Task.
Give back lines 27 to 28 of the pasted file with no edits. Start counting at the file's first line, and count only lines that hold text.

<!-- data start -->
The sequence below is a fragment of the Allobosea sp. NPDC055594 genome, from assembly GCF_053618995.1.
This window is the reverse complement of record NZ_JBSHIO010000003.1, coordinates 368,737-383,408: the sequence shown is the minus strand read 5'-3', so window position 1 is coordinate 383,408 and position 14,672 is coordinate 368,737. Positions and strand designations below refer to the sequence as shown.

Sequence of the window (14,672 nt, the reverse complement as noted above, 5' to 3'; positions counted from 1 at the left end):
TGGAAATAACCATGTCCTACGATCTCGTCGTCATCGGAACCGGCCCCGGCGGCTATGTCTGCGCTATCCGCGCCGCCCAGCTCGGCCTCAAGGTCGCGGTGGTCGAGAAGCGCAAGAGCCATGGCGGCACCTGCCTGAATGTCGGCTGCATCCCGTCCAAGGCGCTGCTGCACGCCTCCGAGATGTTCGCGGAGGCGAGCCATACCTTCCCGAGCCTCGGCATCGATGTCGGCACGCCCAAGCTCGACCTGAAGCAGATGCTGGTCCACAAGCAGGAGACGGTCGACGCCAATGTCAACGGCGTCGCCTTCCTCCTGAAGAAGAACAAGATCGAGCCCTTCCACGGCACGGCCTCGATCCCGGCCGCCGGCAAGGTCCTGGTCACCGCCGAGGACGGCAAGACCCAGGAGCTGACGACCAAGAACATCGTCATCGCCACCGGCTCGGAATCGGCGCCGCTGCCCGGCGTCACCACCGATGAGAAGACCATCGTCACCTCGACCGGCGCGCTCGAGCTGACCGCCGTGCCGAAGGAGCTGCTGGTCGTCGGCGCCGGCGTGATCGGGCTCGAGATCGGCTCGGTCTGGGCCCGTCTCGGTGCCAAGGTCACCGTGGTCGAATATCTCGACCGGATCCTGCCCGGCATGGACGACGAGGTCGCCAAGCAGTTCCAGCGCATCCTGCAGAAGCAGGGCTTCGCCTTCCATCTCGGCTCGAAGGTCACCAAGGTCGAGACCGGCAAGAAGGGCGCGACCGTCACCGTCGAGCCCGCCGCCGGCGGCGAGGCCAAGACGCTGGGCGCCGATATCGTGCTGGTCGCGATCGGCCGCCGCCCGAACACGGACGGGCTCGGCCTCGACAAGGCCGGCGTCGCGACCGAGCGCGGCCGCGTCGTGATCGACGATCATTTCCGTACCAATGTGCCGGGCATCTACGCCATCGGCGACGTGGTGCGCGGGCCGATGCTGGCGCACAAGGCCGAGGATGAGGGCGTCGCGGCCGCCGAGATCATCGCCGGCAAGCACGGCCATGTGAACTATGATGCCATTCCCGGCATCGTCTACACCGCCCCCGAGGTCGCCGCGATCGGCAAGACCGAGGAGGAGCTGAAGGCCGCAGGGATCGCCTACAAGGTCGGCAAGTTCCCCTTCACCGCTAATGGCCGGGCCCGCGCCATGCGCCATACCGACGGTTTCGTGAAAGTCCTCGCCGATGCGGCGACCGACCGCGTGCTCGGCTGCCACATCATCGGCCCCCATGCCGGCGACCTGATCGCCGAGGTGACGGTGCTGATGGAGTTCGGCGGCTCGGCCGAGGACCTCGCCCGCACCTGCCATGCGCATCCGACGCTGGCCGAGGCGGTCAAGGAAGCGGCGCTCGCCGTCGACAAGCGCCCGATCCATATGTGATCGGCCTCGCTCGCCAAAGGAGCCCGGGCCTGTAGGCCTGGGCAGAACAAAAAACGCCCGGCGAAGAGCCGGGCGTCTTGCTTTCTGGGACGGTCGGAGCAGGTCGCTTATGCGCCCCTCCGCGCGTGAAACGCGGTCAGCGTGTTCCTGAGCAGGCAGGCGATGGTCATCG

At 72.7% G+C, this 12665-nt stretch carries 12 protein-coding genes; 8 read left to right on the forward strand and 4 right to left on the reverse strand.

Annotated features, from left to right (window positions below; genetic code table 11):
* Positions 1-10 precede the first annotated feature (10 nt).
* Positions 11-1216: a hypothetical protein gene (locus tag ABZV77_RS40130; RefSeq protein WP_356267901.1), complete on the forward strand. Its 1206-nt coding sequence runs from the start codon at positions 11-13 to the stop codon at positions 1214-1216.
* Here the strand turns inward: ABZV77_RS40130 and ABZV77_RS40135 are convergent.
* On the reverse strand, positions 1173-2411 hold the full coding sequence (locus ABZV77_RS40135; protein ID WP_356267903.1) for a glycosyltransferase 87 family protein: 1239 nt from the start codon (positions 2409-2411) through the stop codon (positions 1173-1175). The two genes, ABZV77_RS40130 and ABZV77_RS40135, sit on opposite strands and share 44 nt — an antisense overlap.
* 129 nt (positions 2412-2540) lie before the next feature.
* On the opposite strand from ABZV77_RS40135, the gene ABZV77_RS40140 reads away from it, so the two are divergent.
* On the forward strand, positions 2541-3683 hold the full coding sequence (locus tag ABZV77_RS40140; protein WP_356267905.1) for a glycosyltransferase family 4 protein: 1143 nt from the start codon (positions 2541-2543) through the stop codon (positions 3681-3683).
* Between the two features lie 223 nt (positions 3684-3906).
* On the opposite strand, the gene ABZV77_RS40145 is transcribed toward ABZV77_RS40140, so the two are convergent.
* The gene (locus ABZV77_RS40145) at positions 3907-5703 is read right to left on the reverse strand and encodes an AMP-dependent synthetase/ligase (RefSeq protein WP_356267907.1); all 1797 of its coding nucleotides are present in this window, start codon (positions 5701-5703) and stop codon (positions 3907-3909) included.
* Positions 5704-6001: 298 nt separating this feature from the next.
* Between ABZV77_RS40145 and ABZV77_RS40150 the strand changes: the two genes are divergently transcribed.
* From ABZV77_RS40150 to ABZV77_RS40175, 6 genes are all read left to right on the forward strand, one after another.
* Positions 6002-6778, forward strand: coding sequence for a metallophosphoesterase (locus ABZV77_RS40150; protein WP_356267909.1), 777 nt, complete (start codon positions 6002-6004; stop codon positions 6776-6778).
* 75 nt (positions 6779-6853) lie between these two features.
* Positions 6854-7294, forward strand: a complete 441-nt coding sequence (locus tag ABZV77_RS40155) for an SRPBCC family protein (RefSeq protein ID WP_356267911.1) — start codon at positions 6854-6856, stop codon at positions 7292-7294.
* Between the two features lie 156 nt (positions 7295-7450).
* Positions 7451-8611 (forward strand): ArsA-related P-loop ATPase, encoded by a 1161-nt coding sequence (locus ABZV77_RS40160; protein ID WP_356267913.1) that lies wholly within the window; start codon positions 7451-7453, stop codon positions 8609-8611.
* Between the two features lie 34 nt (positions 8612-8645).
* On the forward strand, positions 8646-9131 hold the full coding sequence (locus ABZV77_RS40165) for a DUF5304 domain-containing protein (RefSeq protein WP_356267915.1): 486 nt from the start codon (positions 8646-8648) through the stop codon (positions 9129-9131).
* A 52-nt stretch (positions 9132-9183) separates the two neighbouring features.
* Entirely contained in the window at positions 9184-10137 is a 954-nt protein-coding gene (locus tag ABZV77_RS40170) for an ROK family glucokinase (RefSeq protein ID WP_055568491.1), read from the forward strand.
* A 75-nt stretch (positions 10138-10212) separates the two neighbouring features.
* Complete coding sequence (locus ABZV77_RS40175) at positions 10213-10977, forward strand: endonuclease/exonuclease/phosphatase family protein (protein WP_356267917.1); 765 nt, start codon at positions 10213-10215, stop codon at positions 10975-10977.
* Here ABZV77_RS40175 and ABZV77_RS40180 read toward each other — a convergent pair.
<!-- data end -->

* A 52-nt stretch (positions 9132-9183) separates the two neighbouring features.
* Entirely contained in the window at positions 9184-10137 is a 954-nt protein-coding gene (locus tag ABZV77_RS40170) for an ROK family glucokinase (RefSeq protein ID WP_055568491.1), read from the forward strand.